Imagine making your acting debut onthe finale of a popular television show, and then bringing the show to a standstill with your amazingly rich singing voice. Sound like a fairy tale? Well,that’s exactly what the talented Josh Groban did with the heart-wrenching”You’re Still You” on the final episode of “Ally McBeal.”Although this was one of his first national appearances, he was no stranger tothe stage. He was only 17 when asked to fill in for famous opera singer AndreaBocelli on the 1999 Grammy Awards rehearsals, and has since released thisself-titled CD.
Groban’s operatic baritone will bring a new flavor toyour CD collection, and although you may be skeptical (I know what you’rethinking – Opera?!) this classical-pop CD isn’t what you imagine.
When youlook at the jacket, don’t be intimidated by the Italian name of the first song.Although you may not speak Italian, you will find that Josh’s strong voice andemotion defy the language barrier.
“Alla Luce Del Sole” (The Light ofthe Sun) is a wonderful introduction to his voice. The powerful crescendo in thechorus shows his power and control, and his strength builds to theend.
“You’re Still You” is the third track and is a wonderful,heartfelt song with a “pop” feel. Groban’s voice soars with apassionately powerful tone amazing for such a young singer. He sings with so muchemotion it makes him seem wise beyond his 21 years. This is an earnest andromantic song.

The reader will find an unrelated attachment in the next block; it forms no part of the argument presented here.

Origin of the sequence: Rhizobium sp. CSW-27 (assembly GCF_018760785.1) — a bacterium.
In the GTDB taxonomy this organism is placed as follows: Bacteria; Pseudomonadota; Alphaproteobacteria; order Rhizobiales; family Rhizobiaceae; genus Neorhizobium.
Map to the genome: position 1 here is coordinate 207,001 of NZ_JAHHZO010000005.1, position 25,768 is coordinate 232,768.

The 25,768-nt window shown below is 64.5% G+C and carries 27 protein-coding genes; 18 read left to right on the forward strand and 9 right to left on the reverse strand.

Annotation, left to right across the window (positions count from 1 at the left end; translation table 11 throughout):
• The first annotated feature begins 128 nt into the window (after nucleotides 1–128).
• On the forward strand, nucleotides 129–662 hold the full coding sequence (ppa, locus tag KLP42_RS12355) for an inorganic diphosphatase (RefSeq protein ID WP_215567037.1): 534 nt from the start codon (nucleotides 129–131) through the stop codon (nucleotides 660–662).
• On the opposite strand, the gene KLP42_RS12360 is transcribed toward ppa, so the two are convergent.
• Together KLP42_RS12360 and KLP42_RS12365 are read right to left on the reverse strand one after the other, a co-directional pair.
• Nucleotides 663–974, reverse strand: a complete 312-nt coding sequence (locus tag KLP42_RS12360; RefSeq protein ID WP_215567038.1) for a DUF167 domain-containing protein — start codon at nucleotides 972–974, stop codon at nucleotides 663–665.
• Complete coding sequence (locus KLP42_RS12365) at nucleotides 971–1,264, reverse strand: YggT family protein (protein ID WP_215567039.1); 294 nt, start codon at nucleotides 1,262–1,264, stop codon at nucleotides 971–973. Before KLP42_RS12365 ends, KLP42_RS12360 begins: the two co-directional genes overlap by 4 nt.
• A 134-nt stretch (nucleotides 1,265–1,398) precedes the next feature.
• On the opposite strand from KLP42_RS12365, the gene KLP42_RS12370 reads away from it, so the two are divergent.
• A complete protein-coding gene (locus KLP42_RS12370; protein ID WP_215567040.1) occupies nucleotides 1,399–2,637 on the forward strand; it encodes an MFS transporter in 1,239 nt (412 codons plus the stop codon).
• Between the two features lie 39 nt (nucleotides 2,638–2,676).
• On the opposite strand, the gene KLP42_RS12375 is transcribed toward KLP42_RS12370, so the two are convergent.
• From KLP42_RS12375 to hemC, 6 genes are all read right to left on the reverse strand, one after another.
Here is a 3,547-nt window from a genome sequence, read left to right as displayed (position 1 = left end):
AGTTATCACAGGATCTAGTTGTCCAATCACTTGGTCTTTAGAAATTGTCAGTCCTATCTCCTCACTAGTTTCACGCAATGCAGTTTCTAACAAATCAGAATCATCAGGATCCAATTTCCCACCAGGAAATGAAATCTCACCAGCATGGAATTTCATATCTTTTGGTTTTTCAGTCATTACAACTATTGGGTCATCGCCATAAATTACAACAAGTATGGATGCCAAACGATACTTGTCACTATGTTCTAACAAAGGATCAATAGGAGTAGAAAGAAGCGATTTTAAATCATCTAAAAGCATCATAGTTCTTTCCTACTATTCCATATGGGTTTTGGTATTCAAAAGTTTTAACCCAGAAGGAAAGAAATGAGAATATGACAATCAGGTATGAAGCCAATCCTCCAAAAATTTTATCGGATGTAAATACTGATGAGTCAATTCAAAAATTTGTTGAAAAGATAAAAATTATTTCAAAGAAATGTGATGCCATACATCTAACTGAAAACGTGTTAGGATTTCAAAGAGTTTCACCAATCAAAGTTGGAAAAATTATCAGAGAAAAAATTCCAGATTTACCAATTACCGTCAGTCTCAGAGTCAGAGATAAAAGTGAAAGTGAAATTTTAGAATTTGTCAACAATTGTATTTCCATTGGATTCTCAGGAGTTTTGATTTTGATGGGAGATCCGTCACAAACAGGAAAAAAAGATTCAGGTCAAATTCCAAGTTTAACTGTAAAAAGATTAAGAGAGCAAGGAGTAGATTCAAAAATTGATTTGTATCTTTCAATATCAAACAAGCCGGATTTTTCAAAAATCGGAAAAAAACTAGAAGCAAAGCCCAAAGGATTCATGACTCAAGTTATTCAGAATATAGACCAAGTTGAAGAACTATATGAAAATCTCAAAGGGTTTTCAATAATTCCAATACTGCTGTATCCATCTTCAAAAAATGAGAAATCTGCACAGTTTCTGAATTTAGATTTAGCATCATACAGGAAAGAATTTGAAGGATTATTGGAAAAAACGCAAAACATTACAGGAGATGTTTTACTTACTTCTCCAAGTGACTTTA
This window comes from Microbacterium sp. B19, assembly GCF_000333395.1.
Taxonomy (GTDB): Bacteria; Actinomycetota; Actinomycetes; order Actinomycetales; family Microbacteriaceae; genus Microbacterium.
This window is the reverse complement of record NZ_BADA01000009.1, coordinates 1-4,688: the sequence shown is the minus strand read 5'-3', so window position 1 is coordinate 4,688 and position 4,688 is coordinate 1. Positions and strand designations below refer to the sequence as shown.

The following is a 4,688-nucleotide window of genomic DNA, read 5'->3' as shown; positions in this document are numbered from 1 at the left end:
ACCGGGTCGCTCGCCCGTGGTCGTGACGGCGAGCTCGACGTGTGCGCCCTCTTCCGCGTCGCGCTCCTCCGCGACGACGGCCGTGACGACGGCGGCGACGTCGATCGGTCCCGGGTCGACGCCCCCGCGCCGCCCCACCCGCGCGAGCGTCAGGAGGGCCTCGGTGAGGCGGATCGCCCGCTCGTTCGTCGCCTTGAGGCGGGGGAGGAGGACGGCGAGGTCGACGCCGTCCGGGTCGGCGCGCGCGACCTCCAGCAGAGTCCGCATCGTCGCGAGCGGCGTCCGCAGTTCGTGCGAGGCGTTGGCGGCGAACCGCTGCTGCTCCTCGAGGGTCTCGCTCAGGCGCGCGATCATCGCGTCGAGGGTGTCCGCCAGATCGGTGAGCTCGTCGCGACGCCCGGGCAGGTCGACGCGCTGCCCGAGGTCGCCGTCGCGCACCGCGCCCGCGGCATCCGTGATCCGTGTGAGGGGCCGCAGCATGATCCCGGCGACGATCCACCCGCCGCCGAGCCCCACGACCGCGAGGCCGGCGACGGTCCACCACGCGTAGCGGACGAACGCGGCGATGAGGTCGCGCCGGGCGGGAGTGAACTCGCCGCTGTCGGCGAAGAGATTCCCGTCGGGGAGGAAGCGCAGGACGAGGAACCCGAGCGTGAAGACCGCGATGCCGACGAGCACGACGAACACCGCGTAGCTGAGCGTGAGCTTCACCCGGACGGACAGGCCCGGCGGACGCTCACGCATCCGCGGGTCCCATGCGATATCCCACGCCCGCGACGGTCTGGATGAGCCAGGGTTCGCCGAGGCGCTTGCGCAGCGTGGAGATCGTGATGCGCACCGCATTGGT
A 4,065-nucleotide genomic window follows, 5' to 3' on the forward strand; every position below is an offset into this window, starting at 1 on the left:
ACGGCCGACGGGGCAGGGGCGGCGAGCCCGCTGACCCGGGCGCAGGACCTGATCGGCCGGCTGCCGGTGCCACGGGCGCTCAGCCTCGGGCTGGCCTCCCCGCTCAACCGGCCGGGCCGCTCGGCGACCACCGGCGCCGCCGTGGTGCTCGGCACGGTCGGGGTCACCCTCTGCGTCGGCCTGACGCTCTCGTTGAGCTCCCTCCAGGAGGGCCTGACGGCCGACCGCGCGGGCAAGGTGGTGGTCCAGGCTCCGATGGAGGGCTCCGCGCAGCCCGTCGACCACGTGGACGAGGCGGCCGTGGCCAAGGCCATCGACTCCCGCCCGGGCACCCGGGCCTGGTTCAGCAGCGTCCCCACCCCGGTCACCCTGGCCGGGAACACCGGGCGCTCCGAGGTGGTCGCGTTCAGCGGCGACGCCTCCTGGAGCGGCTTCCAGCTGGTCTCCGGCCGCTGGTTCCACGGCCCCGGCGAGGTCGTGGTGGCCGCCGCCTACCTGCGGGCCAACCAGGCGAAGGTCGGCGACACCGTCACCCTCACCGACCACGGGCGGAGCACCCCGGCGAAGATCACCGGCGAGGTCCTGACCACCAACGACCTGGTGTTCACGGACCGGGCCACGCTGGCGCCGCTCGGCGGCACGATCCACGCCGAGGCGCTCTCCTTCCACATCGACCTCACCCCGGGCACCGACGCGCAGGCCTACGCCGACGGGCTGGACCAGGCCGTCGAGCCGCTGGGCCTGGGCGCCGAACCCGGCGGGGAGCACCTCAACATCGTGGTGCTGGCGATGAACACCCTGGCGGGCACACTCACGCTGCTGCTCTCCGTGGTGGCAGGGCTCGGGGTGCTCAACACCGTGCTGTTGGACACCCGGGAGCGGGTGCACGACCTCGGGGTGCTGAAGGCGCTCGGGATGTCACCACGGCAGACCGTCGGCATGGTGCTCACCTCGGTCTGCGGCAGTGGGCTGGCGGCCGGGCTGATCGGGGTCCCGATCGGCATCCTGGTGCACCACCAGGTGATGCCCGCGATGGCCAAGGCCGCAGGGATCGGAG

“Canto Alla Vita” (“Song to Life”) isthe first of three duets on the CD; here, Josh collaborates with the popularIrish group The Corrs. This song is upbeat, and Josh’s voice blends perfectlywith The Corrs’ lead singer. The background synthesized rhythms can, at times,detract from the vocals, which is a shame, but apart from that, the duet issuperb.
“Let Me Fall” is from a Cirque de Soleil trapeze act.Josh brings the right touch of grief to the song and sings with pure emotion, asif we’re seeing into his soul. It is unfortunate that, again, synthesized musictakes away from his voice.
Josh’s version of “Jesu, Joy of Man’sDesiring” has been described as a “neo prog-rock-opera” take onBach’s original. Josh collaborates with Lili Haydn, who not only sings but alsoplays the violin on this classic. Josh makes this song seem bigger and bolderthan its original (and still precious) musical framework. The electric guitargives an interesting contrast to the classic violin.
The only song I wasdisappointed with was “The Prayer,” where Josh collaborates withCharlotte Church. Their voices do not blend well and the song leaves something tobe desired. Church’s voice sounds thin and weak next to Josh’s deep vibrato. Thelyrics, however, are beautiful, and Josh is as impressive as ever. Thealternating between Italian and English is very appealing.
Every one ofthe 13 tracks offers material that is challenging and beautifully displays Josh’smature, warm voice. If I were to describe this CD in one word, it would bebreathtaking.